Pebble comment period closes: 94,000 received - Must Read Alaska
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Wednesday, October 16, 2019
HomeThe 907Pebble comment period closes: 94,000 received

Pebble comment period closes: 94,000 received

In what some may view as a drop in public interest, 94,363 comments were received by the U.S. Army Corps of Engineers during the 120-day comment period for the draft environmental impact statement on the Pebble Project.

Among the comments was a petition from the World Wildlife Fund with 219,885 signatures on over 3,430 pages, which the Corps is evidently treating as one comment. The petition was begun in 2018. Indeed, most of the comments received were form letters prompted by Lower 48 environmental groups.

The comment window was originally 90 days, but at the request of Sen. Lisa Murkowski and others, the Army Corps the deadline it to July 1. 

The 94,000 comments is far less than the 1.1 million comments received for the draft Bristol Bay Watershed Assessment produced by the Environmental Protection Agency in 2012-2013. In 2014, the EPA’s “proposed determination” received 614,000 comments, and the July 2017 notice by the EPA to withdraw the 2014 proposed determination received another 1 million comments.

Why the drop-off in comments for what is the most substantial environmental review to date is hard to gauge. But the Draft EIS received fewer than 10 percent of the comments of the Bristol Bay Watershed Assessment, even though the comment period was extended.

The final environmental impact statement is expected to be released in 2020 and a record of decision would be announced later next year.

The Pebble Project is a proposed mine that opponents say will harm the watershed in Bristol Bay. It is located on State mining lands in Western Alaska that is a copper, gold, and molybdenum mineral deposit.

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Suzanne Downing had careers in business and journalism before serving as the Director of Faith and Community-based Initiatives for Florida Gov. Jeb Bush and returning to Alaska to serve as speechwriter for Gov. Sean Parnell. Born on the Oregon coast, she moved to Alaska in 1969.

Latest comments

  • Hi Suzanne,

    Thank you for writing this article.
    Makes you kind of wonder what is really going on here, doesn’t it?,.and out of this 94K comments, how many are really recommending changes or actual improvements to the mine plan, as intended and requested, vs. just canned ROBO opinions, “Save the fish, don’t build the mine” type crap, ad nauseam, types of bitch comments? Maybe 15K or less? probably even less than that, maybe 5K? That would be interesting to find out.. With pressure being put on Murkowski, they pushed to extend to 270 days, with the real intent to delay the mine,, but ended up with 90, and by all appearances squandered the 30 day extension, with an extremely low number of comments, and with such a supposedly controversial mine that is “opposed by most Alaskans” according the the NRDC, “where’s the beef?” Could it be none of it actually exists, and it is nothing but smoke and mirrors created by a few of these ENGO organizations, like from actor Leo DiCaprio flying around in his private jet telling everyone to save the planet? Yea, it is starting to really look like something stinks here, and it isn’t the fish. How many comments did Donlin get during its DEIS period? I’ll bet it got somewhere in this neighborhood or a bit more, with a less controversial mine, that would also be interesting to know.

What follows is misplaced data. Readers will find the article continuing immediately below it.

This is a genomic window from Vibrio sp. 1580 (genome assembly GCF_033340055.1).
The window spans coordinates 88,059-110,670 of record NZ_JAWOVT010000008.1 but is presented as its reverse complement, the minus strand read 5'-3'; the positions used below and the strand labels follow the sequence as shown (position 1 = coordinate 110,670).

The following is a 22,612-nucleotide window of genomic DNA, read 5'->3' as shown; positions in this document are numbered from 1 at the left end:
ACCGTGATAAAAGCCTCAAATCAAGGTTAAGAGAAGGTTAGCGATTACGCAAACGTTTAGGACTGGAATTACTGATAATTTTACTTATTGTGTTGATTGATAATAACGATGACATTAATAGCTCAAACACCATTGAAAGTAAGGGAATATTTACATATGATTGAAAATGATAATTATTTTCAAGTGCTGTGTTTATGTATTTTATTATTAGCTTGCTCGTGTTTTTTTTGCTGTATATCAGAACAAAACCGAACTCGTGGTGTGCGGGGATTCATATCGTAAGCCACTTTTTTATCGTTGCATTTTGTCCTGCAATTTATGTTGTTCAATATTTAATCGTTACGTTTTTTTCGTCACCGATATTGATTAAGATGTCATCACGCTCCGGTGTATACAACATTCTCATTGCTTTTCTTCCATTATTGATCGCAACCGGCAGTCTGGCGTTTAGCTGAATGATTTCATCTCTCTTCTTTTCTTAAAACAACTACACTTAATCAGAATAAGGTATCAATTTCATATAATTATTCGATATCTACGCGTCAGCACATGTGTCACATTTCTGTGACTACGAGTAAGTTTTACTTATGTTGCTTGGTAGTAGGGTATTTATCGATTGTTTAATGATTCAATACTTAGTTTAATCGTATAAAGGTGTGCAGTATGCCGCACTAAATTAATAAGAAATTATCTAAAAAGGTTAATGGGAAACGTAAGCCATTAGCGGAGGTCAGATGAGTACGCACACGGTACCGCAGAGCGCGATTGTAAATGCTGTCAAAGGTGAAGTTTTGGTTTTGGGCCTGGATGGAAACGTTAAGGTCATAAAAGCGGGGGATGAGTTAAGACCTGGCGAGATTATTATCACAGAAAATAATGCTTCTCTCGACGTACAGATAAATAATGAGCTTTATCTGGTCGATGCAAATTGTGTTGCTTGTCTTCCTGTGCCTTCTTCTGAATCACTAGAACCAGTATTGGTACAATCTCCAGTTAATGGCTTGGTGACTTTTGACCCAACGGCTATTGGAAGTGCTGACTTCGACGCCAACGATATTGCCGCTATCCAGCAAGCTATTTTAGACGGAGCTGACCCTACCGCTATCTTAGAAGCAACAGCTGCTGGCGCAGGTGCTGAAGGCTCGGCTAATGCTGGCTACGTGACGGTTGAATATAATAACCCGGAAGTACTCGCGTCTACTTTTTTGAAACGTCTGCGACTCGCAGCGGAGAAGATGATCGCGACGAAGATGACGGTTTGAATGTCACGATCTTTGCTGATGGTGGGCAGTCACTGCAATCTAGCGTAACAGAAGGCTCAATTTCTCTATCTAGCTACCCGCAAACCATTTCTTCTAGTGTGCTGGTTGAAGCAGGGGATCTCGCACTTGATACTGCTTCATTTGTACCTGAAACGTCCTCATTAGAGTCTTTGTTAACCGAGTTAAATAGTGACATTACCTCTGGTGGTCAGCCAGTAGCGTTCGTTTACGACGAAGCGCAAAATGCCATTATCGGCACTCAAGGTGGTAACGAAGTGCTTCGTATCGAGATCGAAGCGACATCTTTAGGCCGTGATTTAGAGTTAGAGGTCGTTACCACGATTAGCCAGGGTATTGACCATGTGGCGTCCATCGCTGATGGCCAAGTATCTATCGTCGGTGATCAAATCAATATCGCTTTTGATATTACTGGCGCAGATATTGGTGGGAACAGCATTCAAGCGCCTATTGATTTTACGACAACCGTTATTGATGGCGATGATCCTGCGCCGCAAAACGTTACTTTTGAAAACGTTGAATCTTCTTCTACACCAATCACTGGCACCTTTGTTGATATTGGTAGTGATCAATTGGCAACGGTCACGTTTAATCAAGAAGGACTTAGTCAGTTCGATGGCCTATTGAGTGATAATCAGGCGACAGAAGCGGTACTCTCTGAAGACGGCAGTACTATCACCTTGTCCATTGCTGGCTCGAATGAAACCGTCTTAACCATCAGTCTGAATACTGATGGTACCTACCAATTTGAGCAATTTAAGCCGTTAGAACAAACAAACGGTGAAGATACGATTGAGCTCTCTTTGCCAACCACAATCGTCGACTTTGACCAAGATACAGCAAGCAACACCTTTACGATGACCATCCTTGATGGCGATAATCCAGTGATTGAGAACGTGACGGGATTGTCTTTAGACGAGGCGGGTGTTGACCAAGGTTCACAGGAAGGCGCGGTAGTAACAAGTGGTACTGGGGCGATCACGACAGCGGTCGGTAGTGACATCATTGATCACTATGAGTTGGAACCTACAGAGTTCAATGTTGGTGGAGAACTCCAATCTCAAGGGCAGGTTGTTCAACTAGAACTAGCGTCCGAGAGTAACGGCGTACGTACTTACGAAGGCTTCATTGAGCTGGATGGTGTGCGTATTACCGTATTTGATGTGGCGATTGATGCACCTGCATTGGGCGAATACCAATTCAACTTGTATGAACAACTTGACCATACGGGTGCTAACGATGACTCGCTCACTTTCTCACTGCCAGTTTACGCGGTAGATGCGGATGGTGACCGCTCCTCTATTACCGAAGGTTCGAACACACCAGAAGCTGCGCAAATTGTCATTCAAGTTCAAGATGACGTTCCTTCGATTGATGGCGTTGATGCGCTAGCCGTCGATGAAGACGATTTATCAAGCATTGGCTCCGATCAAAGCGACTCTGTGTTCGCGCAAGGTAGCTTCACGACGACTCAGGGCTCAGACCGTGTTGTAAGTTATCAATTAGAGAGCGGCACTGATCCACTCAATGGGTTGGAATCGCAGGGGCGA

• For all the hoopla about being home to the world’s biggest sockeye fishery and the capital of the most important extraction industry in the world since time immemorial, I wonder if anyone in the public comment period wondered why Dillingham is such a $#!¥ H@£€ of a town then.

    No one lives there because of Dillingham itself. Just ask any local. It is simply a gateway “town” to launch and process the pillage of fish and then call it good.

    Yet the roads, boat launches, schools, health care and other public infrastructure are in poor condition or poorly run, and the fishery itself does not turn a net profit to the state coffers or the permanent fund.

    Textbook case of a colonial extraction system, majority of profits and basically all of the resource shipped out of state – and the rest of us are supposed to worship this as if the Emperor has clothes on.

    Such a comment was probably not on a mass signature public comment card. Tough to do save the world fundraising by outside environmental interest groups with such an assessment.

  • State residents permit holders and quota owners only.

  • This particular comment period may have been the best one yet. Residents had a stronger say and were more prevalent during the comment period. Residents weren’t overwhelmed by the out of state persons and entities that have nothing to do with the state or the industry involved here. It may be the better path forward for the Pebble Project and the state residents.

  • I think the explanation lies in the different methods that EPA and the Corps (actually AECOM) use to count the comments. The EPA counts them all, whether they are form letters or signatures on petitions, which skews the results because the form letters and petitions are inevitably by anti-Pebble groups and of course are negative. AECOM, however, uses screening software to flag all comments with identical or substantially similar content and counts them as only one substantive comment.

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